PRESS RELEASE : Middle-East Crisis
United Nations Special Representative of the Secretary-General for Children and Armed Conflict
How many children will die before the parties agree to stop hostilities?
United Nations Special Representative of the Secretary-General for Children and Armed Conflict Ms. Radhika Coomaraswamy expressed her profound shock and sadness at the recent events in Qana and the brutal deaths of 37 children and their families. She strongly condemned the repeated attacks on civilians, and especially on children, noting that callous disregard for the lives of children has permeated this conflict from its start. The Special Representative joined the Secretary-General in calling for an immediate cessation of hostilities . “The guns must stop firing”, she said, “to give all parties time to reflect on the impact of this war on children and to provide the space necessary for the formulation of a political framework to ensure a more permanent peace”.
“According to reports from our monitors on the ground, an estimated 177 children have been killed in Lebanon to date . And according to UNICEF, one third of the approximately 3,000 injured and 45 per cent of Lebanon 's 800,000 internally displaced people are believed to be children”, Ms. Coomaraswamy said. Humanitarian relief operations are facing tremendous difficulties in delivering assistance to these needy children, and the constant bombardments are expected to leave permanent scars. In Israel , meanwhile, unguided rocket fire has also killed children, while many others remain in constant fear of indiscriminate shelling.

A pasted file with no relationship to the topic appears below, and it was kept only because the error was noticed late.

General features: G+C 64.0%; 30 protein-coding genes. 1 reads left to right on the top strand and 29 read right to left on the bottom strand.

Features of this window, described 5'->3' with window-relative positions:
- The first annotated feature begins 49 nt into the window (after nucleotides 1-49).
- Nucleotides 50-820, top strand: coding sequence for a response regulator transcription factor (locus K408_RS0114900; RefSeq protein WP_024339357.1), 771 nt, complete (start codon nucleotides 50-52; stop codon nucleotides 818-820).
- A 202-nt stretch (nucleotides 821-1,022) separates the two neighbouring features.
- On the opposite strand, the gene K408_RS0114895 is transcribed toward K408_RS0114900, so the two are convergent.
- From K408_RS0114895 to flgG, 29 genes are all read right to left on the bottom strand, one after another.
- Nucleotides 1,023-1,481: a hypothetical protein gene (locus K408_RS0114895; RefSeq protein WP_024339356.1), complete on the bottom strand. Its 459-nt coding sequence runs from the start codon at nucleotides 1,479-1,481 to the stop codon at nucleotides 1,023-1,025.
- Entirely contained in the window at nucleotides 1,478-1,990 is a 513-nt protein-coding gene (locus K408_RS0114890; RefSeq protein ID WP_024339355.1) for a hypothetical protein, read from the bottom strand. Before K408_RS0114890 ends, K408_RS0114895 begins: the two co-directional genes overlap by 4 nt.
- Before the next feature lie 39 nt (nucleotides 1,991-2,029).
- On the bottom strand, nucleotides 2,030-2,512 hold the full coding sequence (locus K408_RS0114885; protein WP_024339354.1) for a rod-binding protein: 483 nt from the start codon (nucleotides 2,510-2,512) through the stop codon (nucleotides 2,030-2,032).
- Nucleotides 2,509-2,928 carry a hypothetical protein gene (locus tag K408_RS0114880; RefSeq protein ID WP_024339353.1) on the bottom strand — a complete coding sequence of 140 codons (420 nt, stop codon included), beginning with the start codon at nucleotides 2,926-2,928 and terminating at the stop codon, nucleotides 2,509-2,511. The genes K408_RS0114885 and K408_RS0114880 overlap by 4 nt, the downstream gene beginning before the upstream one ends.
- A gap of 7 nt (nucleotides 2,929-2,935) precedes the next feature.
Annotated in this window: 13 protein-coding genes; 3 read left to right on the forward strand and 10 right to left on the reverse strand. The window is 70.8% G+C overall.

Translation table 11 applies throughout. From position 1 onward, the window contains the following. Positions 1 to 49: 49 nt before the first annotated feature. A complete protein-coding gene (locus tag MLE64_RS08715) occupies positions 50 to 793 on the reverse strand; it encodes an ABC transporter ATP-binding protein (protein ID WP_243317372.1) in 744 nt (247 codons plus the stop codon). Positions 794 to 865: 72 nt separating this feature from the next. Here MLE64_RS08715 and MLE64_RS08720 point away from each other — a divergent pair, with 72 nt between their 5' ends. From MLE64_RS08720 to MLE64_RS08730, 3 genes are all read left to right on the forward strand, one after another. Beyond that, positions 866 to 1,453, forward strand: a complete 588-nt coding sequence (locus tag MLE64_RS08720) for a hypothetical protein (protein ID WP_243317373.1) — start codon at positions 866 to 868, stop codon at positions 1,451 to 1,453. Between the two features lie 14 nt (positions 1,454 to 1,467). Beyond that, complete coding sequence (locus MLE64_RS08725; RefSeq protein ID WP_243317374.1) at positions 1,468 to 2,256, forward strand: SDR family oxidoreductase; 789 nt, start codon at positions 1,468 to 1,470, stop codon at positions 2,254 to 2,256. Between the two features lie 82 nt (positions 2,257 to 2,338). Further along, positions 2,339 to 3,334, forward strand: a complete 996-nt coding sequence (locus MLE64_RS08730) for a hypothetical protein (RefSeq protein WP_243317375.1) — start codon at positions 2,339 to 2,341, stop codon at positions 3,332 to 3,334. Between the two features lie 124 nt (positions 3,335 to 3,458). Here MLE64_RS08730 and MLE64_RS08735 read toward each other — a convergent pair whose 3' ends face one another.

The Special Representative takes this opportunity to remind all parties that the Security Council, in resolution 1612 adopted in 2005, condemned violations and abuses committed against children in situations of armed conflict. Her office, along with UNICEF and other UN partners, now has monitors on the ground in Lebanon and Israel to report on possible breaches of international obligations – including killing, maiming, denial of humanitarian access and attacks on schools and hospitals -- and plans to report to the Council's Working Group on children and armed conflict at the earliest opportunity . According to resolution 1612 persistent violators – state and non-state actors alike – may face punitive measures if they continue defy the resolutions of the Security Counci l.
“We cannot roll back years of agreed standards of international protection”, the Special Representative stressed. “If we do so, no-one will emerge victorious. Time and time again, the world has united to protect children, and we must not fail them now”.
For further information, please contact:
Laurence Gerard, Communications Officer, Office of the Special Representative of the Secretary General for Children Affected by Armed Conflict, United Nations, New York. Telephone: 1 212 963 0984. E-mail: firstname.lastname@example.org.